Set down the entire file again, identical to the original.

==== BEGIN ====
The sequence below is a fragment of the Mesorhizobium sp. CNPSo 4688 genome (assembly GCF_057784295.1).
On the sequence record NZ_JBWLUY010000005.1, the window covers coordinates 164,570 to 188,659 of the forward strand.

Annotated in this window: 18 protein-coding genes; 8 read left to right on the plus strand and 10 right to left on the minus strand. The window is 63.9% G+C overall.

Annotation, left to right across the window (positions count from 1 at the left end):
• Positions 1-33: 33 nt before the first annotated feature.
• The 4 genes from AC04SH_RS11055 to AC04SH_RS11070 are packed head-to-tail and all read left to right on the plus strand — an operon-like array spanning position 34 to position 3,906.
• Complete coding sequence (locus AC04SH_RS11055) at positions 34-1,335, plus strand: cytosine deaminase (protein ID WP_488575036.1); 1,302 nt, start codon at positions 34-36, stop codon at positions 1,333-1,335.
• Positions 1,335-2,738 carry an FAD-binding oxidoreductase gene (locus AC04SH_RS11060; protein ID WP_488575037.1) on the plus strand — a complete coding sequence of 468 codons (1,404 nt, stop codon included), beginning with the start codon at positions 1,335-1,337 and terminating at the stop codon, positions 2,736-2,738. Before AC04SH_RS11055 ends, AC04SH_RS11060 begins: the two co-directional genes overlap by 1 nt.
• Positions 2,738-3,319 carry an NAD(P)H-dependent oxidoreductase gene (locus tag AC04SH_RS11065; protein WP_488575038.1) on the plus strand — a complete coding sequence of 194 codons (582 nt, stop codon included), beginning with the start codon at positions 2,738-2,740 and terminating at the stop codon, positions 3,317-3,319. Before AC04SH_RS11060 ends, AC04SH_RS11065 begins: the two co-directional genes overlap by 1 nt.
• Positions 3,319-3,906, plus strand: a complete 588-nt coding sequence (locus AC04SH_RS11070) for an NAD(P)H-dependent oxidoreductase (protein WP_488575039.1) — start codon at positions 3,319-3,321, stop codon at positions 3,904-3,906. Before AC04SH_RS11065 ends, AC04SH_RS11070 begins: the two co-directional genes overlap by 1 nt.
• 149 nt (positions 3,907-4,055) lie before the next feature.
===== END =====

The sequence below is a fragment of the Mesorhizobium sp. CNPSo 4688 genome (assembly GCF_057784295.1).
On the sequence record NZ_JBWLUY010000005.1, the window covers coordinates 164,570 to 188,659 of the forward strand.

Annotated in this window: 18 protein-coding genes; 8 read left to right on the plus strand and 10 right to left on the minus strand. The window is 63.9% G+C overall.

Annotation, left to right across the window (positions count from 1 at the left end):
• Positions 1-33: 33 nt before the first annotated feature.
• The 4 genes from AC04SH_RS11055 to AC04SH_RS11070 are packed head-to-tail and all read left to right on the plus strand — an operon-like array spanning position 34 to position 3,906.
• Complete coding sequence (locus AC04SH_RS11055) at positions 34-1,335, plus strand: cytosine deaminase (protein ID WP_488575036.1); 1,302 nt, start codon at positions 34-36, stop codon at positions 1,333-1,335.
• Positions 1,335-2,738 carry an FAD-binding oxidoreductase gene (locus AC04SH_RS11060; protein ID WP_488575037.1) on the plus strand — a complete coding sequence of 468 codons (1,404 nt, stop codon included), beginning with the start codon at positions 1,335-1,337 and terminating at the stop codon, positions 2,736-2,738. Before AC04SH_RS11055 ends, AC04SH_RS11060 begins: the two co-directional genes overlap by 1 nt.
• Positions 2,738-3,319 carry an NAD(P)H-dependent oxidoreductase gene (locus tag AC04SH_RS11065; protein WP_488575038.1) on the plus strand — a complete coding sequence of 194 codons (582 nt, stop codon included), beginning with the start codon at positions 2,738-2,740 and terminating at the stop codon, positions 3,317-3,319. Before AC04SH_RS11060 ends, AC04SH_RS11065 begins: the two co-directional genes overlap by 1 nt.
• Positions 3,319-3,906, plus strand: a complete 588-nt coding sequence (locus AC04SH_RS11070) for an NAD(P)H-dependent oxidoreductase (protein WP_488575039.1) — start codon at positions 3,319-3,321, stop codon at positions 3,904-3,906. Before AC04SH_RS11065 ends, AC04SH_RS11070 begins: the two co-directional genes overlap by 1 nt.
• 149 nt (positions 3,907-4,055) lie before the next feature.